Feeding the Chickens
Today we are going to talk about feeding the chickens, at least that’s what we used to call it when I was in the army. Today they give it fancy names and call it “keynote” presentations and Executive presentations, most of the time though the audience is going “Oh Great, another Bozo presentation”. It’s otherwise known as powerpoint. And it’s been used to deliver presentations in the most horrible ways possible since y2k. In fact, a lot of the time it would be better for the presenter to play some soothing music and put their slides on auto rotate as then we could read their presentation and not have to listen to them read their slides verbose! That way too it would be much easier to not feel guilty about falling asleep.
So my mission by the end of this you will have some helpful tips for using powerpoint effectively in your presentations.
Here are the 5 key things to avoid when using powerpoint during presentations.
- Lots of Slides is a big NO NO They = Boring – Bozo Presentations
- Don’t use ONLY PowerPoint, Powerpoint is not the only presentation tool in your arsenal, you have many others including whiteboards, drawing sheets, props and so much more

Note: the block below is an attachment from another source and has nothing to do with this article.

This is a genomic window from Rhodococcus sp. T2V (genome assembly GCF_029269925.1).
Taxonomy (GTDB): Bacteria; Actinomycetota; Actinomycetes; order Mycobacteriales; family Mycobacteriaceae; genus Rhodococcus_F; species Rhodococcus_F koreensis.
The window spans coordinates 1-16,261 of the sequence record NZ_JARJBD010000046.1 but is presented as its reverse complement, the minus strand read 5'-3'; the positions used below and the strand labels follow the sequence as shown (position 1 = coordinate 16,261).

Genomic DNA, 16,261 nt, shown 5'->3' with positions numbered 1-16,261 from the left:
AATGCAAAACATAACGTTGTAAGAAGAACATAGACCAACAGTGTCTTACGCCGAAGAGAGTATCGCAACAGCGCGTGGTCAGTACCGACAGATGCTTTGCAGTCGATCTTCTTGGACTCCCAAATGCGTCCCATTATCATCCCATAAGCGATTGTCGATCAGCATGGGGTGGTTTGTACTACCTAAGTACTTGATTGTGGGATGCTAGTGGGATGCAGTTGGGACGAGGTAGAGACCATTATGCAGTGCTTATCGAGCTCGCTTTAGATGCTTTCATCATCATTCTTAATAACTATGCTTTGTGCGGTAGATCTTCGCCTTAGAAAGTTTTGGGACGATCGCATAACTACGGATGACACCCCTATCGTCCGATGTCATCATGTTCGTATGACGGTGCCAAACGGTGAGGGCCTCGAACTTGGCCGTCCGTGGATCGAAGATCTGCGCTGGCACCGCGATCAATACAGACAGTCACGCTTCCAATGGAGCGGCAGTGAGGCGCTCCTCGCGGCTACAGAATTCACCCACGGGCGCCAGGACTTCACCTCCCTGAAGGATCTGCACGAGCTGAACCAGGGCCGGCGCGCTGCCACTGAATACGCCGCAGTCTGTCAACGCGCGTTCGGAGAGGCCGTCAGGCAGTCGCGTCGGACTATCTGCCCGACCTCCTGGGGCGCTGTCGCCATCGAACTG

- DON’T Make the slides your notes and prompts, The audience instantly catches onto this and read ahead of you, then they fall asleep while you recount exactly what is on the slides.
- DON’T use lots of of Long Boring Lists (Like This)
- DON’T use powerpoint to display pages of writing, your listeners are only going to be reading ahead of you and thereby removing the impact of you telling the story
The Golden Power Point Rule – Called the 10 – 20 – 30 Rule
- Have no more than 10 Powerpoint slides in your entire presentation! There is nothing worse than presentations filled with hundreds of slides, believe you me I’ve sat through a few!
- Have no more than 20 minutes worth of Powerpoint in any presentation – Powerpoint is a boring tool for audiences, believe it or not they don’t want to start at a powerpoint presentation for 1 hour straight!
- Use a font size no smaller than 30. In fact a good rule of thumb to follow is that if you take the oldest person in your audience and divide it by 2 that is the font size you should use, of course don’t apply that rule when talking to a room of 16 year olds!
In conclusion to re-iterate the points above, Stick to the 10-20-30 rule, no more than 10 slides, no more than 20 minutes of powerpoint and a font size minimum of 30. Make use of other props if at all possible to augment your presentation because the last thing you want is a sleeping audience and lastly never forget your voice, your presentation ability comes from you, not your powerpoint presentation.